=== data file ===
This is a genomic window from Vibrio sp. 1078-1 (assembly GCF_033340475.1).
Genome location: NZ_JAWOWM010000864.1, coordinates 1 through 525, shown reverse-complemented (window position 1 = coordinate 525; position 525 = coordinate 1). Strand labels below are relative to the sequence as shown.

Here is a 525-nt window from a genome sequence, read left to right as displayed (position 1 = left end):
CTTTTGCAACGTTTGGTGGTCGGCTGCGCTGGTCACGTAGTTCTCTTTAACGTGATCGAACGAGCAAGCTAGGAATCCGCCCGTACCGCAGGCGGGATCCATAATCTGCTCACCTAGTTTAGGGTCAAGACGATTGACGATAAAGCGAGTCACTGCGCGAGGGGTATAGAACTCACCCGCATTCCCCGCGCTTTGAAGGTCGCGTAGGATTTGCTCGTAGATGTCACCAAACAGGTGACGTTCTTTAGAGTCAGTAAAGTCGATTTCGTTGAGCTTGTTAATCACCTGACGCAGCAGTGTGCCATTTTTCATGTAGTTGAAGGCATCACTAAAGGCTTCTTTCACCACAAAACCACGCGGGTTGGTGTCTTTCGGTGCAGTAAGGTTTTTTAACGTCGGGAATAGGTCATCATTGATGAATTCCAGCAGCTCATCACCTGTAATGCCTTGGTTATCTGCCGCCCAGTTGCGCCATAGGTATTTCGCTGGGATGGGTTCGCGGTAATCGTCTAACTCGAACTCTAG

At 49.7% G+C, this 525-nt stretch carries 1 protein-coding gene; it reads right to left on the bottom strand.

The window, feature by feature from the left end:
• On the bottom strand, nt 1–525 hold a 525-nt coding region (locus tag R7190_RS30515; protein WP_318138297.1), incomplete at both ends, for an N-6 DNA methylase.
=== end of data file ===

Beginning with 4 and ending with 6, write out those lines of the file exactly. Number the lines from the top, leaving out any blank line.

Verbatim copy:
CTTTTGCAACGTTTGGTGGTCGGCTGCGCTGGTCACGTAGTTCTCTTTAACGTGATCGAACGAGCAAGCTAGGAATCCGCCCGTACCGCAGGCGGGATCCATAATCTGCTCACCTAGTTTAGGGTCAAGACGATTGACGATAAAGCGAGTCACTGCGCGAGGGGTATAGAACTCACCCGCATTCCCCGCGCTTTGAAGGTCGCGTAGGATTTGCTCGTAGATGTCACCAAACAGGTGACGTTCTTTAGAGTCAGTAAAGTCGATTTCGTTGAGCTTGTTAATCACCTGACGCAGCAGTGTGCCATTTTTCATGTAGTTGAAGGCATCACTAAAGGCTTCTTTCACCACAAAACCACGCGGGTTGGTGTCTTTCGGTGCAGTAAGGTTTTTTAACGTCGGGAATAGGTCATCATTGATGAATTCCAGCAGCTCATCACCTGTAATGCCTTGGTTATCTGCCGCCCAGTTGCGCCATAGGTATTTCGCTGGGATGGGTTCGCGGTAATCGTCTAACTCGAACTCTAG

At 49.7% G+C, this 525-nt stretch carries 1 protein-coding gene; it reads right to left on the bottom strand.

The window, feature by feature from the left end: